Talking Tactics: When lone-striker set works, it's gorgeous
As thankless jobs go in soccer, “lone striker” may just take the tactical cake.
Whether the team setup is a 4-5-1, a 4-1-4-1 or some variation that leaves the frontrunner slightly less stranded, he’s on an island up there, isolated, without much nearby support. If you don’t believe it, just watch how many times a solitary figure assigned to such a role wanders and struggles with little impact.
But every now and then a lone striker shows us how it’s done. Justin Braun had that kind of night for Chivas USA over the weekend against Houston.
Braun struck for his second hat trick of the year. That’s a monster achievement for the young striker who always seems to brim with potential — but who just hasn’t nailed the consistency required to assume the next level.
It wasn’t just Braun’s goals in the 3-0 Dynamo dispatching that illuminated his night, although three strikes will always draw the headlines. His night was a blueprint for how to make a system work when the top third is, essentially, one against four — hardly a fair fight by any measure. Frequently isolated, this lone wolf is frequently marked by two or even three defenders.
So, three elements are critical in this unbalanced fight: tireless running, studied timing in his movement and ruthless efficiency near goal. So, check, check and check, please!
We’ll take these one by one:
Defensively, a lone striker must prudently pick his spots. He simply cannot chase the ball across 70 yards of width, a fool’s errand that would quickly exhaust even the fittest, strongest warrior athlete.
Instead, the lone striker wants to guide opposition possession to one side, hoping to bait the trap in coordination with one or two of his midfielders. At the right moment, he squeezes the play into a little corner of two- or three-man pressure, hoping for a turnover that will spring the counter going the other way. This way he won’t exhaust himself too early — although he’ll still make those legs burn.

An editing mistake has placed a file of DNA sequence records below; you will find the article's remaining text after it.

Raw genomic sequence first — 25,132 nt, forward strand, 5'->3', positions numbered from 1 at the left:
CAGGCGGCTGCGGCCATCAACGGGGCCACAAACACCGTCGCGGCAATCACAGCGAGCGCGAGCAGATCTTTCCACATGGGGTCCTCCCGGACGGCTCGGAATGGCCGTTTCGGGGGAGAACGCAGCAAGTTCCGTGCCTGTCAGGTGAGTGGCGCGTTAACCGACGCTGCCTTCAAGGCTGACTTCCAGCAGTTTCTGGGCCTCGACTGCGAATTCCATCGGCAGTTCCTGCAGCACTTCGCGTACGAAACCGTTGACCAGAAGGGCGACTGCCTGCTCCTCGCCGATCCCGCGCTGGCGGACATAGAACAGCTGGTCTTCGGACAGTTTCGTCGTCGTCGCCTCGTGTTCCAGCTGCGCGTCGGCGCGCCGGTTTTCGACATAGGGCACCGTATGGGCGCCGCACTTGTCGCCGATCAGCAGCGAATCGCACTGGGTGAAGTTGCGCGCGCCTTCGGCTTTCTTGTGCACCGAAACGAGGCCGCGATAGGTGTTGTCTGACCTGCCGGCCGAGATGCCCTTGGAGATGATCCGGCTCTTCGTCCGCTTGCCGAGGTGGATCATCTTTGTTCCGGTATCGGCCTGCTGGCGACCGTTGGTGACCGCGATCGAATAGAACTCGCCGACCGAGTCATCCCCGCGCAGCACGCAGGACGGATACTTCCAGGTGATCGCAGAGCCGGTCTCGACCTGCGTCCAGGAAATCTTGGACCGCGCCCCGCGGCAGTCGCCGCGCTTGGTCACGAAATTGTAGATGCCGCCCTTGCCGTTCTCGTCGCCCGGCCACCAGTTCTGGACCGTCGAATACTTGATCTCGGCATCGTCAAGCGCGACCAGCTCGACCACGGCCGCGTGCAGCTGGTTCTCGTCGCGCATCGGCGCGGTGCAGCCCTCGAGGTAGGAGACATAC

Second, when his team has possession, a lone striker can turn this numerical disadvantage in his favor through cunning and through precisely timed movement. When he isn’t checking back toward the play to act as a target presence, he wants to drift actively between the two center backs, hoping to create little moments of indecision of miscommunication on which center back will mark and which will support.
Even when he isn’t about to receive possession, the lone striker plays a critical role while his team has the ball. He must have the discipline to remain high up the field, and central. That keeps one or two central defenders occupied, and even keeps the fullbacks on alert. Straying out too wide may feed the instinct for individual variation — we’ve seen that recently elsewhere in MLS — but it’s not best for the team.
Braun maintained the discipline all night, remaining near the middle until the right moment. At that time, a lone striker hopes to create yawning gaps by dragging his marker into wider areas nearer the touchline. More on this in a minute.
(On the other end, Houston’s center backs didn’t always maintain their own discipline. Watch the first goal as Jermaine Taylor gets dragged out of position, venturing out to help his right back rather than trusting his young fullback to deal with the problem one-on-one. With Taylor removed from the play, Braun recognizes the begging opportunity to cut across his marker, Andre Hainault, and knocks in the opening goal.)
Third, as for the ruthless efficiency, how’s this: All three of Braun’s goals were first touches. That means his runs toward goal were precise and launched with authority. His third on Saturday represents a perfect example. As teammate Ante Jazic corrals a well-weighted pass along the left, Braun’s hard run takes him away from Houston’s Taylor, who is struggling to keep up. So Braun is unchallenged at the far post as Jazic’s pinpoint, centering pass comes zipping through.
Obviously, Braun isn’t doing it all himself. For another reason the lone striker worked seamlessly Saturday, look to the form of Nick LaBrocca, one the breakout revelations of MLS 2011 (who is getting All-Star love this week to prove it). In Chivas’ 4-1-4-1 set-up Saturday, LaBrocca played alongside Blair Gavin, just ahead of Simon Elliott. All three wore the roles well, with Elliott acting as a ball-winner and rapid distributor to the pair in front of him.
But LaBrocca was particularly effective at working in tandem with Braun; when the lone striker made those critical runs into wide areas, or made those checking runs toward midfield, the tracking center back often left a gaping hole behind him. LaBrocca was always looking to exploit and fill that vulnerable hole.
Houston had more possession in the contest, but due to the tactical edges of a lone striker who was on his game, Chivas USA had far more chances — and a showy result by the end.